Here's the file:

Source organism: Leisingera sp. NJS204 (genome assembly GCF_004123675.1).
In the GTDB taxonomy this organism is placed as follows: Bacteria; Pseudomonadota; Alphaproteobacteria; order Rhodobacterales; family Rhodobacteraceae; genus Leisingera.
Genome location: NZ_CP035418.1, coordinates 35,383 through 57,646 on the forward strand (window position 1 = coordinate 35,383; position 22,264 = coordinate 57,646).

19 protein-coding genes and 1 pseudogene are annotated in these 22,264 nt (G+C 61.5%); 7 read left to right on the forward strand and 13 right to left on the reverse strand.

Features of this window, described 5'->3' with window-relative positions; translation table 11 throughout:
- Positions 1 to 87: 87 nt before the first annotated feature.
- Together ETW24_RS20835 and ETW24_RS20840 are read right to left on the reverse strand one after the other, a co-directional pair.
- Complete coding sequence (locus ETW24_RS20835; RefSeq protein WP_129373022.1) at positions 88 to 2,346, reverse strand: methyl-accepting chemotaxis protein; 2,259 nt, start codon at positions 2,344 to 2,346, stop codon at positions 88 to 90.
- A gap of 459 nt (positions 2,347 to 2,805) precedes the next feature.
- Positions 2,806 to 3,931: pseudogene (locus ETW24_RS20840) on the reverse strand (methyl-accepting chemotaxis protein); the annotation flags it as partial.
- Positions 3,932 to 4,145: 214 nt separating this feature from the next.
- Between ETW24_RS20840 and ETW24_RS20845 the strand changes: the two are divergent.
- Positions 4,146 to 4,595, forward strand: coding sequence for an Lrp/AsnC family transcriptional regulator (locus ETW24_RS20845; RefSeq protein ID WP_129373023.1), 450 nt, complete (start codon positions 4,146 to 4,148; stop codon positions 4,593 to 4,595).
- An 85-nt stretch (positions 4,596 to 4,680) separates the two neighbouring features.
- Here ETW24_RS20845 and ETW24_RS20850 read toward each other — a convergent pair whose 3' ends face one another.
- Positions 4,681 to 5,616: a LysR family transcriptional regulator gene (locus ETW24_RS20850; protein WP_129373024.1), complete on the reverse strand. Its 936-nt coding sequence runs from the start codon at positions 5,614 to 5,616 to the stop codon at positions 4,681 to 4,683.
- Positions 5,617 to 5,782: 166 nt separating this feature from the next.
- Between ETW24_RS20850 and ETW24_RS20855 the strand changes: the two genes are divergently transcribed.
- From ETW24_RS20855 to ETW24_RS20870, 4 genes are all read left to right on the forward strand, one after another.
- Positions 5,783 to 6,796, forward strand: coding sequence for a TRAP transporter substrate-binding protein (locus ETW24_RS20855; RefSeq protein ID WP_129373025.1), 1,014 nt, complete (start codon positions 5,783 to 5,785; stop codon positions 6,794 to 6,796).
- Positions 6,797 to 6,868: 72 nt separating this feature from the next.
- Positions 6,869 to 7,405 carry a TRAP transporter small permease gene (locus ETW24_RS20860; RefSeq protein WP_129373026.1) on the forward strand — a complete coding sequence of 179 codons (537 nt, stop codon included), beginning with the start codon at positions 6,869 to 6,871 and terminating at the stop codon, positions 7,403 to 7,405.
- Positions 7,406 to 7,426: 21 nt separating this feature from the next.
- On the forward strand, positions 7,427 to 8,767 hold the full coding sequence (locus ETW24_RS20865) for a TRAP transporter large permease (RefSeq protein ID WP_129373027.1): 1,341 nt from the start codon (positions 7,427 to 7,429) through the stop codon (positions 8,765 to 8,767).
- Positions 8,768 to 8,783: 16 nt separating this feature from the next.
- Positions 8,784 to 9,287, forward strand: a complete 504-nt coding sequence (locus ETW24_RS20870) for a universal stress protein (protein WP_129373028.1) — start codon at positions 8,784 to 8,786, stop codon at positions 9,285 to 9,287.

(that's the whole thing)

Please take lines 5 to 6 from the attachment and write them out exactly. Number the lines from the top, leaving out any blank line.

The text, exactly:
Features of this window, described 5'->3' with window-relative positions; translation table 11 throughout:
- Positions 1 to 87: 87 nt before the first annotated feature.